Overview of Remeron (Mirtazapine) As An Atypical Antidepressant

Remeron Has Several Potential Side Effects Which May Limit Its Use

Woman taking Antidepressants
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Remeron (mirtazapine) is an antidepressant that is chemically unrelated to other antidepressants, which classifies it as an atypical antidepressant. It is FDA approved to treat major depressive disorder in adults, but not depression in people with bipolar disorder. 

How Remeron Works

Remeron operates by increasing the release of serotonin and norepinephrine, two brain chemicals related to depression.

It also binds to histamine receptors, which is probably why this medication causes most people to feel tired. At the same time, it does not bind well to receptors associated with side effects that are problematic with some other types of antidepressants, including lowered sex drive, nausea, nervousness, headache, insomnia, and diarrhea.

Remeron is available in tablet form in dosages of 15, 30 and 45 milligrams. It's also available in the same dosages as Remeron SolTabs®, an oral medication that disintegrates on the tongue in a matter of a few seconds. Generic oral Remeron is also available in 7.5 milligrams. 

Remeron Major Precautions and Warnings

Like all other antidepressants, Remeron carries a black box warning relating to the increased risk of suicide and suicidal behavior in children, teenagers, and young adults. 

Remeron also has a slight risk of causing agranulocytosis, a condition in which the white blood cell count is lowered and the body has difficulty fighting off infections.

Other potential serious risks include:

  • triggering a manic episode 
  • serotonin syndrome 
  • seizures
  • low sodium in the blood (this is called hyponatremia) and may cause a headache, weakness, confusion, and/or problems thinking
  • severe skin reactions (severe rash with swelling of the skin, including the palms and soles; painful reddening of the skin and/or blisters on the body or in the mouth)
  • severe allergic reaction (for example, problems breathing, swelling of the face, hives or blisters)
  • a type of abnormal heartbeat (symptoms like a fast or abnormal heartbeat, dizziness, or feeling like you will pass out may signal this problem). 

It's important to seek medical attention right away if you experience any of the above serious side effects.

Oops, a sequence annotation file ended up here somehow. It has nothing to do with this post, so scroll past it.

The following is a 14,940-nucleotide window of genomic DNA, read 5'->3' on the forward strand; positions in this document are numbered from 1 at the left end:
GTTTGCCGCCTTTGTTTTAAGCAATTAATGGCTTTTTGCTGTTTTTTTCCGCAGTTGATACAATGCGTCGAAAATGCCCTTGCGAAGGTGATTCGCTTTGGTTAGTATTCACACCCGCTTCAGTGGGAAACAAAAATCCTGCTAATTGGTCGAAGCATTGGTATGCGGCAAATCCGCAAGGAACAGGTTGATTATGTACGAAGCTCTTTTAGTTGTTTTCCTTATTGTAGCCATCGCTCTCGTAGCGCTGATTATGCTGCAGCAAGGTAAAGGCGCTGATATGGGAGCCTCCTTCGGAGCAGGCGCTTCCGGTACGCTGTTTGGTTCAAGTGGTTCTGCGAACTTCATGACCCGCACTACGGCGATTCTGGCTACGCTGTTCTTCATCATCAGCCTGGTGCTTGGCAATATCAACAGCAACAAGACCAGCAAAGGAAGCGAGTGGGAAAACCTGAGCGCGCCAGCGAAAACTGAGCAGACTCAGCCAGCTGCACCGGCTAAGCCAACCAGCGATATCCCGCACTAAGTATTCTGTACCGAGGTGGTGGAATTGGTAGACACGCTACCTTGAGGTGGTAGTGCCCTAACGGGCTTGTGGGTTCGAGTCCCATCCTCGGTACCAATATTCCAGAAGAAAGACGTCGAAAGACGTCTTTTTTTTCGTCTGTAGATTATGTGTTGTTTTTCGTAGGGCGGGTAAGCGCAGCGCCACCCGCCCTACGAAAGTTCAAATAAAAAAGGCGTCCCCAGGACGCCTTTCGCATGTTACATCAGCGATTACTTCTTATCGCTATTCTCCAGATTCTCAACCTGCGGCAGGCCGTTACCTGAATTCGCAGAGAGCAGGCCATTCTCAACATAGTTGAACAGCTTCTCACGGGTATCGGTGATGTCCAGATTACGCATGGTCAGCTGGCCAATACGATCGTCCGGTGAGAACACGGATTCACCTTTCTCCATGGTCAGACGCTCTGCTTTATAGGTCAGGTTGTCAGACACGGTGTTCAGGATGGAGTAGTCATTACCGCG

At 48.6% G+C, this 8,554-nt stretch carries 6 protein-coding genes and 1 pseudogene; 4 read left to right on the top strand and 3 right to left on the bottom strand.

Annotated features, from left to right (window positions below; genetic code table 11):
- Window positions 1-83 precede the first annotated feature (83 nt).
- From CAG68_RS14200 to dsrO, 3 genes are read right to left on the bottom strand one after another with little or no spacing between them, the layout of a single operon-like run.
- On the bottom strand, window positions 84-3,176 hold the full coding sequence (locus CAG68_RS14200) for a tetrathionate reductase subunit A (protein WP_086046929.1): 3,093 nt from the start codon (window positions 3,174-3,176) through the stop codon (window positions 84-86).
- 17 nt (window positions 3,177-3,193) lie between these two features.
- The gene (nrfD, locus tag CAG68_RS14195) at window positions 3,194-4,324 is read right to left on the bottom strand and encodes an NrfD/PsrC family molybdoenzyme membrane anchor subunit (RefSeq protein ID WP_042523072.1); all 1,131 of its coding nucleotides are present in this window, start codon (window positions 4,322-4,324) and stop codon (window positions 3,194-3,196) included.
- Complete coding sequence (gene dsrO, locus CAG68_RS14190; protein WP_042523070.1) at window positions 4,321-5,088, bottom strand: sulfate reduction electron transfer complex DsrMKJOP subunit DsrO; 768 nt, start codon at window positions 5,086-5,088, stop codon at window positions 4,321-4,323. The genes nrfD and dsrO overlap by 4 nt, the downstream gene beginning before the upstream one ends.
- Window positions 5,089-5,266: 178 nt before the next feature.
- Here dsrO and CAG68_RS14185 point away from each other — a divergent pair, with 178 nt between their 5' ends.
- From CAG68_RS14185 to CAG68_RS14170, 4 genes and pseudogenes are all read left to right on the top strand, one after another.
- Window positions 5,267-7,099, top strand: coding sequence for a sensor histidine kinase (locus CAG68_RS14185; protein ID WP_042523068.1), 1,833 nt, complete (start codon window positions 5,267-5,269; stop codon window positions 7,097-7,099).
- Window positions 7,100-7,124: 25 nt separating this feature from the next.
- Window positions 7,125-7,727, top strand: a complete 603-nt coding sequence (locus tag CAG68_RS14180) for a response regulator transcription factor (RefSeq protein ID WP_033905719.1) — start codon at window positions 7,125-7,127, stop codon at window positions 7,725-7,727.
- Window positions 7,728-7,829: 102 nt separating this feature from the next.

In addition, sleepiness is a common and potentially serious side effect of Remeron, which is why it's taken at bedtime. Due to this sedating effect, Remeron may also affect your thinking, judgment and motor skills. This means driving, using machinery, and doing other tasks that you need to be alert for are not recommended until you know how Remeron affects you.

Alcoholic beverages can worsen the sedation and dizziness some people experience, so you are advised not to drink alcohol while on this medication. You are also advised to avoid benzodiazepines, which are sometimes prescribed for anxiety, seizure, and insomnia because they can also increase these effects.

Common Side Effects of Remeron

These common side effects may go away in time, but if they don't or they are bothersome, be sure to let your doctor know. They include:

  • Dry mouth
  • Weight gain
  • Dizziness
  • Constipation
  • Appetite increase
  • Abnormal dreams

With regards to weight gain and increased appetite, in controlled trials, increased appetite was experienced by 17 percent of patients, and 7.5 percent of patients reported gaining at least 7 percent of their body weight. Anecdotal evidence suggests that significantly greater weight gain is possible. Remeron may also increase blood cholesterol and triglyceride levels. 

A Word From Verywell

An interesting caveat about Remeron is that the sedation that occurs with it is actually increased at lower doses. In other words, sedation is more prominent in people at a dose of 15mg per day than at doses of 30mg or more per day. This is why some doctors may start a person at a higher dose of 30mg (to minimize the sedative effect).

As always, it is important to only take Remeron under the guidance of your doctor and to not alter the dose or stop the medication on your own. Be sure to inform your doctor too of your health problems, especially any heart, liver, or kidney, conditions, as this may affect your use of or dosage of medication. 

Sources:

FDA. (2009). Medication Guide: Remeron

Hirsch M, Birnbaum RJ. (September 2016). Atypical antidepressants: Pharmacology, administration, and side effects. In: UpToDate, Roy-Byrne PP (Ed), UpToDate, Waltham, MA. 

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